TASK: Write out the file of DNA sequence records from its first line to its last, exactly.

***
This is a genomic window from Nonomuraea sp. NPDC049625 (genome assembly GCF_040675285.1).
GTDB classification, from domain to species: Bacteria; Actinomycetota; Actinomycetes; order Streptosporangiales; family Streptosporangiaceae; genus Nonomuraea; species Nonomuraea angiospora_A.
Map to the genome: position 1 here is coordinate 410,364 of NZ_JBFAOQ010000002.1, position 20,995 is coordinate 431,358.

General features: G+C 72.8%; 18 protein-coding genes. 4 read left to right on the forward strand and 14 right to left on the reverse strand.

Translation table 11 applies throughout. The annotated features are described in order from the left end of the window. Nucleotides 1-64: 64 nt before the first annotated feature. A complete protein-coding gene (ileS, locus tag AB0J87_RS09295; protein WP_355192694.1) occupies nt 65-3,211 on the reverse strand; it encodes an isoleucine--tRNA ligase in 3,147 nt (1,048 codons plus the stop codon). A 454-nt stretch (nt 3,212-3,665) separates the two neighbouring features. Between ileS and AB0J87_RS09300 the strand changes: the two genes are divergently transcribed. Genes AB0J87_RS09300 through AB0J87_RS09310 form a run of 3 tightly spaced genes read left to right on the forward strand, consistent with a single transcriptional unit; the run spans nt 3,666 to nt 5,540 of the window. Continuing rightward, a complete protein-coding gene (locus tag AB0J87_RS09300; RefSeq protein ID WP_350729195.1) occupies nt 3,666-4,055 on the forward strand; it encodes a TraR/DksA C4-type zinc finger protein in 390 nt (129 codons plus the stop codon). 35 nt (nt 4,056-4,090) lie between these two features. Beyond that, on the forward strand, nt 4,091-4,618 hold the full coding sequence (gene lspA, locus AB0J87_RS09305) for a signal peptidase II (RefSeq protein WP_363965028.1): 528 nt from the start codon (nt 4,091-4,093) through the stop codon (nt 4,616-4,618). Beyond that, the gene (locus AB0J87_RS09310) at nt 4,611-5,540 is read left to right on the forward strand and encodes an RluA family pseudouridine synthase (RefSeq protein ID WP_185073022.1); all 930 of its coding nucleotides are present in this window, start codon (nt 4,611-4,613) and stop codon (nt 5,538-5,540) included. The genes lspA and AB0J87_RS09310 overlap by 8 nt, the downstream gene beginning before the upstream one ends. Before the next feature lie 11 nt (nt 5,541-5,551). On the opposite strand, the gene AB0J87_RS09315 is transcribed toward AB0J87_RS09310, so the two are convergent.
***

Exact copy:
This is a genomic window from Nonomuraea sp. NPDC049625 (genome assembly GCF_040675285.1).
GTDB classification, from domain to species: Bacteria; Actinomycetota; Actinomycetes; order Streptosporangiales; family Streptosporangiaceae; genus Nonomuraea; species Nonomuraea angiospora_A.
Map to the genome: position 1 here is coordinate 410,364 of NZ_JBFAOQ010000002.1, position 20,995 is coordinate 431,358.

General features: G+C 72.8%; 18 protein-coding genes. 4 read left to right on the forward strand and 14 right to left on the reverse strand.

Translation table 11 applies throughout. The annotated features are described in order from the left end of the window. Nucleotides 1-64: 64 nt before the first annotated feature. A complete protein-coding gene (ileS, locus tag AB0J87_RS09295; protein WP_355192694.1) occupies nt 65-3,211 on the reverse strand; it encodes an isoleucine--tRNA ligase in 3,147 nt (1,048 codons plus the stop codon). A 454-nt stretch (nt 3,212-3,665) separates the two neighbouring features. Between ileS and AB0J87_RS09300 the strand changes: the two genes are divergently transcribed. Genes AB0J87_RS09300 through AB0J87_RS09310 form a run of 3 tightly spaced genes read left to right on the forward strand, consistent with a single transcriptional unit; the run spans nt 3,666 to nt 5,540 of the window. Continuing rightward, a complete protein-coding gene (locus tag AB0J87_RS09300; RefSeq protein ID WP_350729195.1) occupies nt 3,666-4,055 on the forward strand; it encodes a TraR/DksA C4-type zinc finger protein in 390 nt (129 codons plus the stop codon). 35 nt (nt 4,056-4,090) lie between these two features. Beyond that, on the forward strand, nt 4,091-4,618 hold the full coding sequence (gene lspA, locus AB0J87_RS09305) for a signal peptidase II (RefSeq protein WP_363965028.1): 528 nt from the start codon (nt 4,091-4,093) through the stop codon (nt 4,616-4,618). Beyond that, the gene (locus AB0J87_RS09310) at nt 4,611-5,540 is read left to right on the forward strand and encodes an RluA family pseudouridine synthase (RefSeq protein ID WP_185073022.1); all 930 of its coding nucleotides are present in this window, start codon (nt 4,611-4,613) and stop codon (nt 5,538-5,540) included. The genes lspA and AB0J87_RS09310 overlap by 8 nt, the downstream gene beginning before the upstream one ends. Before the next feature lie 11 nt (nt 5,541-5,551). On the opposite strand, the gene AB0J87_RS09315 is transcribed toward AB0J87_RS09310, so the two are convergent.